There are three components to effective drug and alcohol treatment, according to Dr. Sharon Levy, a pediatrician and addiction medicine specialist at Boston Children’s Hospital. The first part is medical, which includes seeing a doctor, drug testing, and using medications like buprenorphine to treat opioid addiction. The second is emotional support from counseling to address co-occurring mental health disorders. And there is a behavioral health component that, for kids, can include recovery schools.
“Recovery schools offer an opportunity really for peer support and mutual aid in a kind of a supervised and structured way,” Levy said.
Recovery high schools often weave components of treatment into the school day — activities like 5280’s daily recovery program meeting. In the afternoon, the school offers wellness electives such as basketball and journaling.
Recovery schools do face challenges. Most are publicly funded charter or alternative schools that carry a higher cost of educating students than traditional schools do. This is due to a smaller enrollment, the need for mental health and recovery personnel, higher faculty-to-student ratios, and other factors.
The Denver school enrolls about 100 students annually, making it one of the biggest recovery high schools in the nation. This year, the per-pupil cost is about $25,000 per student but the school receives only about $15,000 from federal, state, and local funding, according to Mouton. The remaining money comes from donors.
Given the complex needs of the students, “recovery schools will always be small,” she said.
Pooling such students together may also raise a concern that students will trigger one another to use drugs and alcohol and relapse, but, Levy said, that’s a risk with any social interaction.
“So, if you’re in an environment where the recovery is kind of front and center and people are watching and monitoring and supervising,” she said, “I think that’s helpful for a lot of kids.”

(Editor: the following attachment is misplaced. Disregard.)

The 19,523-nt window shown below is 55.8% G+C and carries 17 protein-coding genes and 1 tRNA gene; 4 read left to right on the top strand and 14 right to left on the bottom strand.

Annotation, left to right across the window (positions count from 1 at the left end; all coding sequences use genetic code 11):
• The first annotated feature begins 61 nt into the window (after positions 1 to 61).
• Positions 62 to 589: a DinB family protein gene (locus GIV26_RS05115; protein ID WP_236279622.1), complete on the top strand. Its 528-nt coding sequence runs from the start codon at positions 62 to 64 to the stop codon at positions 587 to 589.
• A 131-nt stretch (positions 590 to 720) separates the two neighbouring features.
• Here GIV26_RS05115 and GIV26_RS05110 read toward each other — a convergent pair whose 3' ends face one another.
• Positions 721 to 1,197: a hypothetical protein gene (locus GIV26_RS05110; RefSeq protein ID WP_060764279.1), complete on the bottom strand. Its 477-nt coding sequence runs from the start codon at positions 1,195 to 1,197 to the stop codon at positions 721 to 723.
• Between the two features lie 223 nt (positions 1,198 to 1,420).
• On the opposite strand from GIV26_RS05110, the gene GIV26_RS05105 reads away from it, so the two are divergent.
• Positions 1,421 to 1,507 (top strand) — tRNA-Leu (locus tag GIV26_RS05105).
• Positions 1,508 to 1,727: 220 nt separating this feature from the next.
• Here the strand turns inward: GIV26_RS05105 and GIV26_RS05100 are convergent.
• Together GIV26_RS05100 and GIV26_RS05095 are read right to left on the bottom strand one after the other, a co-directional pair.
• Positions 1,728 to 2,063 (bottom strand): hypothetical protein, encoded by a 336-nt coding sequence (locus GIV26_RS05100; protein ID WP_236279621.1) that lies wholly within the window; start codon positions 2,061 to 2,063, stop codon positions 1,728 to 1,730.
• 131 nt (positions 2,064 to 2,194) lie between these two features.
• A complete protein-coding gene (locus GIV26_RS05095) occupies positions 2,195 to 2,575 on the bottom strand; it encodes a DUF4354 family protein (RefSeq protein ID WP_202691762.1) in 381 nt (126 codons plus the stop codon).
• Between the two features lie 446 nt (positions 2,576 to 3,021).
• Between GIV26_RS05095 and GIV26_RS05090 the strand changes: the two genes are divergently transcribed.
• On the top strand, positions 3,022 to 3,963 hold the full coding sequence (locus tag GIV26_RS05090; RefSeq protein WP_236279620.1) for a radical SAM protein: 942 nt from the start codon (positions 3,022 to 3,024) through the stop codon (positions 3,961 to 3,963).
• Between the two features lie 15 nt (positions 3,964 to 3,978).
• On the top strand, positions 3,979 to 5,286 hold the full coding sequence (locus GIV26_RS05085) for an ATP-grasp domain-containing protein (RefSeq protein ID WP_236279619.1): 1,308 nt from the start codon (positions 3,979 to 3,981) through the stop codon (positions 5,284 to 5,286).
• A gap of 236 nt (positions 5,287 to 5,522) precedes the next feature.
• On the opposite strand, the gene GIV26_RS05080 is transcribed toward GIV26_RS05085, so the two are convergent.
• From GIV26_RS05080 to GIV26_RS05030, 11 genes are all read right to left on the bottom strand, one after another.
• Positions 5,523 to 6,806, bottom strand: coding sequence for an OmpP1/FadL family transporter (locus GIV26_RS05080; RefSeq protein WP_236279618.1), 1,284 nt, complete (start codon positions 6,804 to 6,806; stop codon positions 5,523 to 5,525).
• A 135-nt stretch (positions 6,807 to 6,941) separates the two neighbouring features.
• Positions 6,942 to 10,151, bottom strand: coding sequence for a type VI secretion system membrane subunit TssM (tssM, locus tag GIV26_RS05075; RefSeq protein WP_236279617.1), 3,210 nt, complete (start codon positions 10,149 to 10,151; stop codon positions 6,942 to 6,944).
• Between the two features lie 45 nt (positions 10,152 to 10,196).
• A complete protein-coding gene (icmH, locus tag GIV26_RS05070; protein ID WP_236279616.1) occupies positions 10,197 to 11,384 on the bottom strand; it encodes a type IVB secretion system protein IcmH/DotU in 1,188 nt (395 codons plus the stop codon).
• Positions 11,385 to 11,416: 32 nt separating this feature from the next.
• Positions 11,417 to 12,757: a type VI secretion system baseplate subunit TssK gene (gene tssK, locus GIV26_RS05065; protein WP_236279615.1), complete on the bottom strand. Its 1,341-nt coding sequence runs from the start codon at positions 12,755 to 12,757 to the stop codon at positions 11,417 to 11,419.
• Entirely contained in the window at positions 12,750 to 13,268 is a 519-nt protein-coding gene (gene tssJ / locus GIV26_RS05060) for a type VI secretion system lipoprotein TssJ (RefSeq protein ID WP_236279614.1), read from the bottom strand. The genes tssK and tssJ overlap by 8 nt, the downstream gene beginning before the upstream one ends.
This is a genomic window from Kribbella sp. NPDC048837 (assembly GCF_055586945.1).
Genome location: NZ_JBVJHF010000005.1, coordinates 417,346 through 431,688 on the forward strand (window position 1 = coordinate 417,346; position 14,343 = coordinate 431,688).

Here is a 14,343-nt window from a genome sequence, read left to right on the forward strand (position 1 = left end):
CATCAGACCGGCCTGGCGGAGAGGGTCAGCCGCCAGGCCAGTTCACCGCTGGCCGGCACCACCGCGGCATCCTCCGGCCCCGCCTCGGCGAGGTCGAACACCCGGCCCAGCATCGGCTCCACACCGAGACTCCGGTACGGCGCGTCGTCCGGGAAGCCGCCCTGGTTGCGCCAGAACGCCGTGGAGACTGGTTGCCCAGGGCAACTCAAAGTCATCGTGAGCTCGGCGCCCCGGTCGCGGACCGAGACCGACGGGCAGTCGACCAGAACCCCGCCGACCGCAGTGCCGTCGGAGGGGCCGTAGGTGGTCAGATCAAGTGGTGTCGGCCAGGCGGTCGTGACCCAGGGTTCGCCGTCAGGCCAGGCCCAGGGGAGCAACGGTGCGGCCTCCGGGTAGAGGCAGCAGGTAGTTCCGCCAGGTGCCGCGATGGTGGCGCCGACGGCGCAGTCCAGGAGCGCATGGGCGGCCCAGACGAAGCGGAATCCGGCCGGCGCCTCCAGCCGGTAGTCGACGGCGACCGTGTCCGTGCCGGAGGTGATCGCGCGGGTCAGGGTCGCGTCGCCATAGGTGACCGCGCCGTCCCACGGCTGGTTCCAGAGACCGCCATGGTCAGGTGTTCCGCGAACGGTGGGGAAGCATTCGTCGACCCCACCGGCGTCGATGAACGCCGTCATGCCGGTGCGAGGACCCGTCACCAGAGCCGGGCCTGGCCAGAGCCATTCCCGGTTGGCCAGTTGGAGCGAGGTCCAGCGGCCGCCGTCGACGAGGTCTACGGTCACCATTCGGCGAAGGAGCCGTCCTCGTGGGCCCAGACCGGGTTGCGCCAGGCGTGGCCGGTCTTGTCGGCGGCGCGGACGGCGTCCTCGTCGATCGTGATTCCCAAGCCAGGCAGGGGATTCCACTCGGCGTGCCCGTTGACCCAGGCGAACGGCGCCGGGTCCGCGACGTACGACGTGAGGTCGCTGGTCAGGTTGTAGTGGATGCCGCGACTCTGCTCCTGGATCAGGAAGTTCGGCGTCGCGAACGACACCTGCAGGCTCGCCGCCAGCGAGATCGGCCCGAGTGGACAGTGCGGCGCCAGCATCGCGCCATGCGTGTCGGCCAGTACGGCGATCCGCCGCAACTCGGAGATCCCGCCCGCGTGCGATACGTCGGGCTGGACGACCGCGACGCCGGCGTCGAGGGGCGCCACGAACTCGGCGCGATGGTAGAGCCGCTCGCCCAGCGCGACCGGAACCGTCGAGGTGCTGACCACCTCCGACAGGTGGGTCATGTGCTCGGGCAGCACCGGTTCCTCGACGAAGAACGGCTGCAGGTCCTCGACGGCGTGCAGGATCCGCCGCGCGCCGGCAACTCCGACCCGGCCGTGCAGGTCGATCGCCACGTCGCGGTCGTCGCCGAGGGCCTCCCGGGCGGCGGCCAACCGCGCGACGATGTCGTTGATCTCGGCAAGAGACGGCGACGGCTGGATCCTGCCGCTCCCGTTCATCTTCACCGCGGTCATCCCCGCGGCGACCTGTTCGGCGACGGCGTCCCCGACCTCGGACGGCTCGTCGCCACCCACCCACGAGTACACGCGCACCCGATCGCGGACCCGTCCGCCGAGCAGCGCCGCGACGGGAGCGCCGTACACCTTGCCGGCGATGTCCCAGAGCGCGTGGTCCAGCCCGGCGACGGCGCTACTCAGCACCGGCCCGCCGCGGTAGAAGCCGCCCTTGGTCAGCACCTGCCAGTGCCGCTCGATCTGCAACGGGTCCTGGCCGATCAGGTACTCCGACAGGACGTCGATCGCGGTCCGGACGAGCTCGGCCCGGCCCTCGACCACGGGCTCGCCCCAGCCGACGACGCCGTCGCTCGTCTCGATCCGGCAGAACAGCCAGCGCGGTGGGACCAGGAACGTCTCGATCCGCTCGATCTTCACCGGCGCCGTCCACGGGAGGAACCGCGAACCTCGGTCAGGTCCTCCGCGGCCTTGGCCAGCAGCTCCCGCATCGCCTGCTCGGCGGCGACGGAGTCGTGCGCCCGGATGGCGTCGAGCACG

The school in Denver purposely keeps enrollment under capacity so additional teens can enroll anytime during the school year. A student won’t get kicked out if they relapse, but there are two requirements: They must want to be sober and attend an outside recovery program.
“The No. 1 step is just letting them know out of the gate, no matter what’s going on, that we love them,” said Brittany Kitchens, the school’s recovery coach. “We are here for them.”
Kitchens teaches students how to navigate recovery and regulate their emotions. She likens herself to a hall monitor, constantly checking in with students and looking for changes in behavior.
“I tend to be the first kind of line that the kids will come to when they’re experiencing something that is just a little bit too big for them to process,” she said.
Some of these difficulties stem from traumas students have experienced, including sex and drug trafficking, and abandonment. Students also deal with traumas they have caused, Kitchens said, actions that landed them in jail or on probation. Kitchens, who is in recovery herself, shares coping mechanisms with the students.
“A lot of times it just starts with, ‘Hey, take a breath, breathe in through the nose and out through the mouth,’” she said.
Alexis has been sober for nearly a year, she said. The morning meetings where she and her classmates talk about mental health, sobriety, and other topics are an opportunity to build a community of friends who support one another, something she said she didn’t have when she was using drugs.
“It’s really hard to get sober young,” she said.